Last May, we launched the Neighbors App, a big step toward making security accessible and affordable for everyone. Neighbors is a security solution that every community member, regardless of whether or not they own a Ring device, can use. When communities work with one another, safer neighborhoods become a reality – it’s as simple as that. The Neighbors App enables community members – and, in some cases, law enforcement – to work together in order to reduce crime.
Neighbors is a major step forward in advancing the Ring mission, which has been clear and enduring since I created Ring four years ago: to reduce crime in neighborhoods. We, as a company, are unapologetically passionate about this. Our dedication to our mission is evident in our relentless pursuit of building a world-class security company. Our customers share with us their stories on how Ring helped them identify a package thief or how Ring helped them prevent a break-in every single day, which continues to inspire me and the Ring team to stay focused on putting an end to neighborhood crime and creating a positive impact for our neighbors.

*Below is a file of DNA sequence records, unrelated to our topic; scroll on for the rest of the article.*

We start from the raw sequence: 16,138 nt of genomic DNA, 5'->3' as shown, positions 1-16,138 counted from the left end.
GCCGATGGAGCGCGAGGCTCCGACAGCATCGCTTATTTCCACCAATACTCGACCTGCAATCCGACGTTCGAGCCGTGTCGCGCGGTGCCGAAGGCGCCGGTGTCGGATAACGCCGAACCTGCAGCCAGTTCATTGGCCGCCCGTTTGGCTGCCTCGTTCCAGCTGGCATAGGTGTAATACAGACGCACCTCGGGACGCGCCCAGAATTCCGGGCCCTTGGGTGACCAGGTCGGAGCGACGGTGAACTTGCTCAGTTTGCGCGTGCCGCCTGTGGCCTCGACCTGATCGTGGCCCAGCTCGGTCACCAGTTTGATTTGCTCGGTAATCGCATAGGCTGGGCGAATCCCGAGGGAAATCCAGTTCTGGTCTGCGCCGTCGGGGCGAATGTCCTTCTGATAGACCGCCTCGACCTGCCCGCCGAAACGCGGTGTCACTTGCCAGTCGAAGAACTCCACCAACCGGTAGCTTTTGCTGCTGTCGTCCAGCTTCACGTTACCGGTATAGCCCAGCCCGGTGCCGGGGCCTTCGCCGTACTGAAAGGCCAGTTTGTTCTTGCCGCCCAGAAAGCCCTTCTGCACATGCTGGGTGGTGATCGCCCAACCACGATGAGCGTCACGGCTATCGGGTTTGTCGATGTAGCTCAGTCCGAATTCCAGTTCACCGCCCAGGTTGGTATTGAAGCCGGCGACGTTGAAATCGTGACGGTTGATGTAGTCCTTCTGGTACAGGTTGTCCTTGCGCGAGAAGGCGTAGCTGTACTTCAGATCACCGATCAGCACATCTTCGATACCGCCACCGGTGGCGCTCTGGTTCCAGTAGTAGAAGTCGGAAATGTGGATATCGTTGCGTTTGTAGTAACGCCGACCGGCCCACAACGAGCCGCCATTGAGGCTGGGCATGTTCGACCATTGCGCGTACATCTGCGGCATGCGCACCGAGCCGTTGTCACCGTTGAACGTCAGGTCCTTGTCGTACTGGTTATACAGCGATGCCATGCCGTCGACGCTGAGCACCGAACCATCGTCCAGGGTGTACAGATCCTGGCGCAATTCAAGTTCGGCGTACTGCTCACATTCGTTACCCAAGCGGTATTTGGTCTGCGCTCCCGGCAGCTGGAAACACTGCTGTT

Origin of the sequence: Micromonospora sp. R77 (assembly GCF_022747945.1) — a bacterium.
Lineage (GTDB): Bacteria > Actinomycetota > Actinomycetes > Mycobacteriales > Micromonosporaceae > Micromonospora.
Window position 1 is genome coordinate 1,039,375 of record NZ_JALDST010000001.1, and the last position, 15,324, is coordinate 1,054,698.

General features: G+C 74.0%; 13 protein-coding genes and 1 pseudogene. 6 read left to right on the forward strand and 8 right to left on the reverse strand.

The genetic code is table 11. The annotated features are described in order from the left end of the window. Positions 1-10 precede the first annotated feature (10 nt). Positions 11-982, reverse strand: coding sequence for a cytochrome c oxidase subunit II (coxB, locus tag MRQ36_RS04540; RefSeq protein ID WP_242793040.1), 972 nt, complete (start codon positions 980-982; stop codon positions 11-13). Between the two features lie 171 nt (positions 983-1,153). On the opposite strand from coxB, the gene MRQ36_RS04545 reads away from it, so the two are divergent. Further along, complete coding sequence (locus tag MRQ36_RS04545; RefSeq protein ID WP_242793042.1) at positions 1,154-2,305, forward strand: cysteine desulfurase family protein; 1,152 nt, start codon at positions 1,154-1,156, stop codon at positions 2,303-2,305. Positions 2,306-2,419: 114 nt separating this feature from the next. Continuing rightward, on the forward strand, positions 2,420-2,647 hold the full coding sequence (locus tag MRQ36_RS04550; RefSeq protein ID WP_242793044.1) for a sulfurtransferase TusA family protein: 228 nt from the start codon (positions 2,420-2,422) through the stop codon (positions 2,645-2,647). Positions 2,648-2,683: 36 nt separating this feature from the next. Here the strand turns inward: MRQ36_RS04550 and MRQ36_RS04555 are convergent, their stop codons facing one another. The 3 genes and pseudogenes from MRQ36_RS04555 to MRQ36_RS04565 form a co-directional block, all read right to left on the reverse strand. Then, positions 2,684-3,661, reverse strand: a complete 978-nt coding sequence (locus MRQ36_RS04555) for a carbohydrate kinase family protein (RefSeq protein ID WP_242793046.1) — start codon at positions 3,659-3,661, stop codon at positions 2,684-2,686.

Criminals and thieves take note: our team is working tirelessly to stop you and make safer neighborhoods for our families to live in.
Our customers and Neighbors App users place their trust in us to help protect their homes and communities and we take that responsibility incredibly seriously. Here is the promise we have made to our customers and users:
- Users have full control of who views their Ring footage. Only the content that a user chooses to make publicly available on Neighbors (by posting it to the app) can be viewed via the Neighbors App or by local law enforcement.
- Ring does not view or share a user’s videos that are not posted to the app without the user’s express permission or a valid and binding legal demand properly served on us.
- Ring will continue to innovate on behalf of our customers to help make neighborhoods safer. We will do so with our customers, their privacy, and the security of their information at the top of our priority list. We know that our customers place a huge amount of trust in us and we have every intention of continuing to earn that trust.